This piece of writing began life as a talk for Extinction Rebellion Scotland's Festival of Climate Reality in Edinburgh as part of the April uprising, and was one of a series of talks given in the Solutions Zone. Inspired by the research for this, it then developed into a talk and workshop which formed part of my exhibition Trees vs Capitalism, at Woodlands Community Workspace, in Glasgow in August this year.
Climate Saving the trees we have and planting many more of them is critical for halting and reversing the climate and extinction crisis we face. Trees literally make the air we breathe. They breathe out the oxygen we breathe in and breathe in the carbon dioxide which we breathe out. They also breathe in the increasingly toxic levels of industrially produced carbon which we are pouring into the atmosphere, thereby by detoxifying the mess we have made. If we plant enough of them, they can help save us. But trees and forests can also teach us about how we organise ourselves politically to stop capitalism driving us ever further into climate breakdown and mass extinctions.
Capitalism colours not only how we relate to one another but also how we relate to nature. Peter Wohlleben, author of The Hidden Life of Trees started out as a commercial forester. He comments that, “When I began my professional career as a forester I knew about as much about the hidden lives of trees and butcher knows about the emotional lives of animals… Because it was my job to assess their market value, my appreciation of trees was restricted to this narrow point of view.” What did this mean for how he managed forests? He explains how, in order to encourage vigorous growth in the trees to be harvested, standard practice was to cut back the surrounding understory, the competing young trees, every five years.
Now the rationale for this looks straightforward. Trees grow, build new wood, through photosynthesis, chemically combining elements of air (carbon), sunlight, water and minerals to produce new growth. So, in order to maximise growth, it was assumed that removing the young competitors provided the commercially planted trees with better access to water, soil nutrients and greater sunlight, giving them space to spread and grow.
But is this how nature really works? Is nature really, as we have been taught, red in tooth and claw? Or is it simply a view which we imposed on nature through our own ideologically coloured lenses? Do we see it that way because that is how we think it ought to be?
And if we think about it this description, it can sound remarkably like how we, as humans, are supposed to relate within the capitalist economy ...We are all schooled in the idea that, for us to succeed as individuals, just like trees, we need to compete with others to get access to limited resources. We need to compete to get a good job in the competitive labour market. We need to maximise our income to get a foot onto the competitive housing market, or rent in an area where we feel safe or even just to get us out of debt slavery, put food on the table and pay our bills.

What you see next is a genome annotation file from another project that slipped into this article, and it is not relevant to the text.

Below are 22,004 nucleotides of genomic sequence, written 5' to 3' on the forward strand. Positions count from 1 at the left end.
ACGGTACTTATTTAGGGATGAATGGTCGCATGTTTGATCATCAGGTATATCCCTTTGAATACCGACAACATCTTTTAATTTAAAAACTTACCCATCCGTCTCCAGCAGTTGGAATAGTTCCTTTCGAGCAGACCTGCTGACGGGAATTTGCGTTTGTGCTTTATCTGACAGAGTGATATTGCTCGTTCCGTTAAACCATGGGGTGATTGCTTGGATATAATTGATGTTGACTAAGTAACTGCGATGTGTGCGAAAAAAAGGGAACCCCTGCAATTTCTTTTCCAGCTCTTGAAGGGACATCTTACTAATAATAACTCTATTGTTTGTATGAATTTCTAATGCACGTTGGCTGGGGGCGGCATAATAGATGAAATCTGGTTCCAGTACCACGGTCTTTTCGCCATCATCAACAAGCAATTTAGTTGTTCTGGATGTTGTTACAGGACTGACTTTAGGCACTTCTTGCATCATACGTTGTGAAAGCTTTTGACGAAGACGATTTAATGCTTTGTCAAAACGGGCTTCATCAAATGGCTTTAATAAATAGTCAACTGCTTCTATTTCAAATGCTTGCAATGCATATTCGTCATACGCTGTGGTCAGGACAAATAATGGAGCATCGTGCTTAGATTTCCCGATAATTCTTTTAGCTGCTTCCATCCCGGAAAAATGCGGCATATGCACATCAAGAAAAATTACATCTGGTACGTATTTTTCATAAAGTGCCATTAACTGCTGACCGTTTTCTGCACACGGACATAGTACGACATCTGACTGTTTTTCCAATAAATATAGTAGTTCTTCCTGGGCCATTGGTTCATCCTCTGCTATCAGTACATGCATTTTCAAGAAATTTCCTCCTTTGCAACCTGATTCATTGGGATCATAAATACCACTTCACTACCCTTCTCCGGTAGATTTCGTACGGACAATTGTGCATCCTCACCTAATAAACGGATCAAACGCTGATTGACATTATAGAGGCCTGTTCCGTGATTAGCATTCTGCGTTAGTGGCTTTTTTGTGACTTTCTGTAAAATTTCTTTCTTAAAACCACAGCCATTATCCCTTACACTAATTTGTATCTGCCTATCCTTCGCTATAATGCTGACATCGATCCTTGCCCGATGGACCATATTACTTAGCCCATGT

But if we actually pay attention to what is happening within forests, without the ideology of capitalism colouring our understanding, it turns out that all sorts of inspiring and complex things are going on. In fact, we discover a world which in many ways has more in common with the world as many of our ancestors understood it - and a number of cultures still do. A world in which humans and the rest of nature are interdependent, a world understood as sentient, deserving of respect and honour, in which nature and in particular trees, have much to teach us.
We can probably never understand how people in the ancient past understood the world around them. But the evidence we have points to view which saw all of nature: plants, animals and birds, rivers, wells, trees, valleys, mountains - the earth itself as ensouled, with all linked together in a complex web of reciprocal relationships.
And scientific discoveries over the last few decades have shown that these relationships are far more complex, creative and cooperative than we ever imagined. In the early 1990s Dr. Suzanne Simmard, Professor of Forest Ecology, made the remarkable discovery. She noticed that whenever the young paper birches, which were growing amongst Douglas fir plantations, were felled, the Douglas fir appeared to suffer. So she set out to discover why. Using microscopic and genetic tools she found that the huge underground network of mycorrhizal fungi which link trees together was acting as a vast, cooperative, internet. She discovered that when the firs were young, the birches supported them, feeding them carbon via this underground network “like carers in human social networks”. The firs also helped the birches, when they needed support, “each (tree) took different turns as “mother” depending on the season”. When her work was published in 1997 her discovery was dubbed the “wood wide web”.
Since then scientific discovery has continued apace with enormous numbers of new studies about how and why tees communicate via the “wood wide web”. Peter Wohlleben discusses several in his book, including a study of undisturbed beech trees in Germany.